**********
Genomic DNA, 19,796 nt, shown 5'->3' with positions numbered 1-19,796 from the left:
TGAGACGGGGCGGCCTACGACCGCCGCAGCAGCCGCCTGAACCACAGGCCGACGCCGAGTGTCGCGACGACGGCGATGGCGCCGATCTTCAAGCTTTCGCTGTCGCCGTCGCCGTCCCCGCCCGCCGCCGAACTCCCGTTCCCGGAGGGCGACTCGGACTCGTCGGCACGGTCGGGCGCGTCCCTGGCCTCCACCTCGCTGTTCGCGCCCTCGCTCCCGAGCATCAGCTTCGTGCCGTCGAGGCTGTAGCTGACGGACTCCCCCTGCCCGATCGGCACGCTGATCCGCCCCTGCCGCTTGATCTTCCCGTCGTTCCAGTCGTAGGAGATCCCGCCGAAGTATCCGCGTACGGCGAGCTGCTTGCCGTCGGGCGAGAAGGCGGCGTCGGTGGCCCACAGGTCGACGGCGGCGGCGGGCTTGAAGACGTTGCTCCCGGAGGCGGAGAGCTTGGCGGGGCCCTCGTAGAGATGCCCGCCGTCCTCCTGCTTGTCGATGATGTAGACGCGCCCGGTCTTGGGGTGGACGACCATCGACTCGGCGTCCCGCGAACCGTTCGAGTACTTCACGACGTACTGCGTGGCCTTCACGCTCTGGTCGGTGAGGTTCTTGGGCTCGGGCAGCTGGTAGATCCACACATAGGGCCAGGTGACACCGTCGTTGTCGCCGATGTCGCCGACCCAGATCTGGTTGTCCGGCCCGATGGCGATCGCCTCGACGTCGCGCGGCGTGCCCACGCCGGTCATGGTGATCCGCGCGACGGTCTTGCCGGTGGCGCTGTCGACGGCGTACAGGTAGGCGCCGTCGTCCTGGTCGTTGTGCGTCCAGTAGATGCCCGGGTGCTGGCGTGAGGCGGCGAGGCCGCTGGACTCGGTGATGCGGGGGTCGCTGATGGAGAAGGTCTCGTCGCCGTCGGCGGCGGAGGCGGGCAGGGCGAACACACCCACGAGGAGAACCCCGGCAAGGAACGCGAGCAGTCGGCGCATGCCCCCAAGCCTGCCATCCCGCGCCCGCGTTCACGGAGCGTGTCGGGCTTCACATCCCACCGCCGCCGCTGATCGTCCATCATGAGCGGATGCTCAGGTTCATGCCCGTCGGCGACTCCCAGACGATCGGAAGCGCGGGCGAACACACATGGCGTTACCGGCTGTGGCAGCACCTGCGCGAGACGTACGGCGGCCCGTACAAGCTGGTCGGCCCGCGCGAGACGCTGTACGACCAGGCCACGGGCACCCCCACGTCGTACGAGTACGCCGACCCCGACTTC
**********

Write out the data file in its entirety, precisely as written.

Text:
Genomic DNA, 19,796 nt, shown 5'->3' with positions numbered 1-19,796 from the left:
TGAGACGGGGCGGCCTACGACCGCCGCAGCAGCCGCCTGAACCACAGGCCGACGCCGAGTGTCGCGACGACGGCGATGGCGCCGATCTTCAAGCTTTCGCTGTCGCCGTCGCCGTCCCCGCCCGCCGCCGAACTCCCGTTCCCGGAGGGCGACTCGGACTCGTCGGCACGGTCGGGCGCGTCCCTGGCCTCCACCTCGCTGTTCGCGCCCTCGCTCCCGAGCATCAGCTTCGTGCCGTCGAGGCTGTAGCTGACGGACTCCCCCTGCCCGATCGGCACGCTGATCCGCCCCTGCCGCTTGATCTTCCCGTCGTTCCAGTCGTAGGAGATCCCGCCGAAGTATCCGCGTACGGCGAGCTGCTTGCCGTCGGGCGAGAAGGCGGCGTCGGTGGCCCACAGGTCGACGGCGGCGGCGGGCTTGAAGACGTTGCTCCCGGAGGCGGAGAGCTTGGCGGGGCCCTCGTAGAGATGCCCGCCGTCCTCCTGCTTGTCGATGATGTAGACGCGCCCGGTCTTGGGGTGGACGACCATCGACTCGGCGTCCCGCGAACCGTTCGAGTACTTCACGACGTACTGCGTGGCCTTCACGCTCTGGTCGGTGAGGTTCTTGGGCTCGGGCAGCTGGTAGATCCACACATAGGGCCAGGTGACACCGTCGTTGTCGCCGATGTCGCCGACCCAGATCTGGTTGTCCGGCCCGATGGCGATCGCCTCGACGTCGCGCGGCGTGCCCACGCCGGTCATGGTGATCCGCGCGACGGTCTTGCCGGTGGCGCTGTCGACGGCGTACAGGTAGGCGCCGTCGTCCTGGTCGTTGTGCGTCCAGTAGATGCCCGGGTGCTGGCGTGAGGCGGCGAGGCCGCTGGACTCGGTGATGCGGGGGTCGCTGATGGAGAAGGTCTCGTCGCCGTCGGCGGCGGAGGCGGGCAGGGCGAACACACCCACGAGGAGAACCCCGGCAAGGAACGCGAGCAGTCGGCGCATGCCCCCAAGCCTGCCATCCCGCGCCCGCGTTCACGGAGCGTGTCGGGCTTCACATCCCACCGCCGCCGCTGATCGTCCATCATGAGCGGATGCTCAGGTTCATGCCCGTCGGCGACTCCCAGACGATCGGAAGCGCGGGCGAACACACATGGCGTTACCGGCTGTGGCAGCACCTGCGCGAGACGTACGGCGGCCCGTACAAGCTGGTCGGCCCGCGCGAGACGCTGTACGACCAGGCCACGGGCACCCCCACGTCGTACGAGTACGCCGACCCCGACTTC